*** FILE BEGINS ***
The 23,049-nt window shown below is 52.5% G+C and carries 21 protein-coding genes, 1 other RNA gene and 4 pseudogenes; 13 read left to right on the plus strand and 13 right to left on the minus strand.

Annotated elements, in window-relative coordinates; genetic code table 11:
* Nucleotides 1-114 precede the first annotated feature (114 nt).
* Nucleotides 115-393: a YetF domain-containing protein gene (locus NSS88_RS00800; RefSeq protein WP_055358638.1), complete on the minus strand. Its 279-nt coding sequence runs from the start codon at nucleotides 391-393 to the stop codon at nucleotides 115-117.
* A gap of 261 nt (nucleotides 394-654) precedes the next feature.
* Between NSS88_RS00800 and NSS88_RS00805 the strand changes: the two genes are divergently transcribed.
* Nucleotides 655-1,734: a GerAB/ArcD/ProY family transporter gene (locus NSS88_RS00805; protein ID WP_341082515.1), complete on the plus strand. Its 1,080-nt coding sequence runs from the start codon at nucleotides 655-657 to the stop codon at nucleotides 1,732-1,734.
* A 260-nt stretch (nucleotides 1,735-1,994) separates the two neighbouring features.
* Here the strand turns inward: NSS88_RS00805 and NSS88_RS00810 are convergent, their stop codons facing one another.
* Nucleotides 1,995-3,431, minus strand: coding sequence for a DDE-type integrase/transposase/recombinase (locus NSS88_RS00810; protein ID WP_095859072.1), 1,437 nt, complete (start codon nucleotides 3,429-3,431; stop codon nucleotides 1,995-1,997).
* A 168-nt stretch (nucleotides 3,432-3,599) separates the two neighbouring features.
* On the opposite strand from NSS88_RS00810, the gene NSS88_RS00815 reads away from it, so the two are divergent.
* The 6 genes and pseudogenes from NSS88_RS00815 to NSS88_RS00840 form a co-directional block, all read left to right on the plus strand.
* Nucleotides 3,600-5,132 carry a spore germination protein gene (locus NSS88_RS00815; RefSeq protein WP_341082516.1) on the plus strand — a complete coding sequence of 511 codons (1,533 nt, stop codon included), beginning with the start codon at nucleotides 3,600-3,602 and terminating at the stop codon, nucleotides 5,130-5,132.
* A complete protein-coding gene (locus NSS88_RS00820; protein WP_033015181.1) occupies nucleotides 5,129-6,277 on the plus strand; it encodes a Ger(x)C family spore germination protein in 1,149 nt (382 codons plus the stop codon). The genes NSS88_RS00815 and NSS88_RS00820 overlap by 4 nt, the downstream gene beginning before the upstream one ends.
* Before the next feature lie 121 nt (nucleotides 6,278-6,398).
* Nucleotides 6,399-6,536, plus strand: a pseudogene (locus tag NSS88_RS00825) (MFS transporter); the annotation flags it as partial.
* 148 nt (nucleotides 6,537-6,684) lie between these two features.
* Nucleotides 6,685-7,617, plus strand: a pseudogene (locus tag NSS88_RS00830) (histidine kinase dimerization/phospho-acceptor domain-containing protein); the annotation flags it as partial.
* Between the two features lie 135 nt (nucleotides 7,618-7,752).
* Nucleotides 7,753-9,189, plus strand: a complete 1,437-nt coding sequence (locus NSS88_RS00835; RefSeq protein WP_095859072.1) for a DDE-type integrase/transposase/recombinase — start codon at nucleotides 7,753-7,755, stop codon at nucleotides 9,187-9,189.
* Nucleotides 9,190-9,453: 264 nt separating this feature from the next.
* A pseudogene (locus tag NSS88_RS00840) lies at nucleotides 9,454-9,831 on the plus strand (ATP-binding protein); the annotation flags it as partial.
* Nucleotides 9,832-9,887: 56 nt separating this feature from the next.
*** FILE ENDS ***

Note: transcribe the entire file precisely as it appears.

The 23,049-nt window shown below is 52.5% G+C and carries 21 protein-coding genes, 1 other RNA gene and 4 pseudogenes; 13 read left to right on the plus strand and 13 right to left on the minus strand.

Annotated elements, in window-relative coordinates; genetic code table 11:
* Nucleotides 1-114 precede the first annotated feature (114 nt).
* Nucleotides 115-393: a YetF domain-containing protein gene (locus NSS88_RS00800; RefSeq protein WP_055358638.1), complete on the minus strand. Its 279-nt coding sequence runs from the start codon at nucleotides 391-393 to the stop codon at nucleotides 115-117.
* A gap of 261 nt (nucleotides 394-654) precedes the next feature.
* Between NSS88_RS00800 and NSS88_RS00805 the strand changes: the two genes are divergently transcribed.
* Nucleotides 655-1,734: a GerAB/ArcD/ProY family transporter gene (locus NSS88_RS00805; protein ID WP_341082515.1), complete on the plus strand. Its 1,080-nt coding sequence runs from the start codon at nucleotides 655-657 to the stop codon at nucleotides 1,732-1,734.
* A 260-nt stretch (nucleotides 1,735-1,994) separates the two neighbouring features.
* Here the strand turns inward: NSS88_RS00805 and NSS88_RS00810 are convergent, their stop codons facing one another.
* Nucleotides 1,995-3,431, minus strand: coding sequence for a DDE-type integrase/transposase/recombinase (locus NSS88_RS00810; protein ID WP_095859072.1), 1,437 nt, complete (start codon nucleotides 3,429-3,431; stop codon nucleotides 1,995-1,997).
* A 168-nt stretch (nucleotides 3,432-3,599) separates the two neighbouring features.
* On the opposite strand from NSS88_RS00810, the gene NSS88_RS00815 reads away from it, so the two are divergent.
* The 6 genes and pseudogenes from NSS88_RS00815 to NSS88_RS00840 form a co-directional block, all read left to right on the plus strand.
* Nucleotides 3,600-5,132 carry a spore germination protein gene (locus NSS88_RS00815; RefSeq protein WP_341082516.1) on the plus strand — a complete coding sequence of 511 codons (1,533 nt, stop codon included), beginning with the start codon at nucleotides 3,600-3,602 and terminating at the stop codon, nucleotides 5,130-5,132.
* A complete protein-coding gene (locus NSS88_RS00820; protein WP_033015181.1) occupies nucleotides 5,129-6,277 on the plus strand; it encodes a Ger(x)C family spore germination protein in 1,149 nt (382 codons plus the stop codon). The genes NSS88_RS00815 and NSS88_RS00820 overlap by 4 nt, the downstream gene beginning before the upstream one ends.
* Before the next feature lie 121 nt (nucleotides 6,278-6,398).
* Nucleotides 6,399-6,536, plus strand: a pseudogene (locus tag NSS88_RS00825) (MFS transporter); the annotation flags it as partial.
* 148 nt (nucleotides 6,537-6,684) lie between these two features.
* Nucleotides 6,685-7,617, plus strand: a pseudogene (locus tag NSS88_RS00830) (histidine kinase dimerization/phospho-acceptor domain-containing protein); the annotation flags it as partial.
* Between the two features lie 135 nt (nucleotides 7,618-7,752).
* Nucleotides 7,753-9,189, plus strand: a complete 1,437-nt coding sequence (locus NSS88_RS00835; RefSeq protein WP_095859072.1) for a DDE-type integrase/transposase/recombinase — start codon at nucleotides 7,753-7,755, stop codon at nucleotides 9,187-9,189.
* Nucleotides 9,190-9,453: 264 nt separating this feature from the next.
* A pseudogene (locus tag NSS88_RS00840) lies at nucleotides 9,454-9,831 on the plus strand (ATP-binding protein); the annotation flags it as partial.
* Nucleotides 9,832-9,887: 56 nt separating this feature from the next.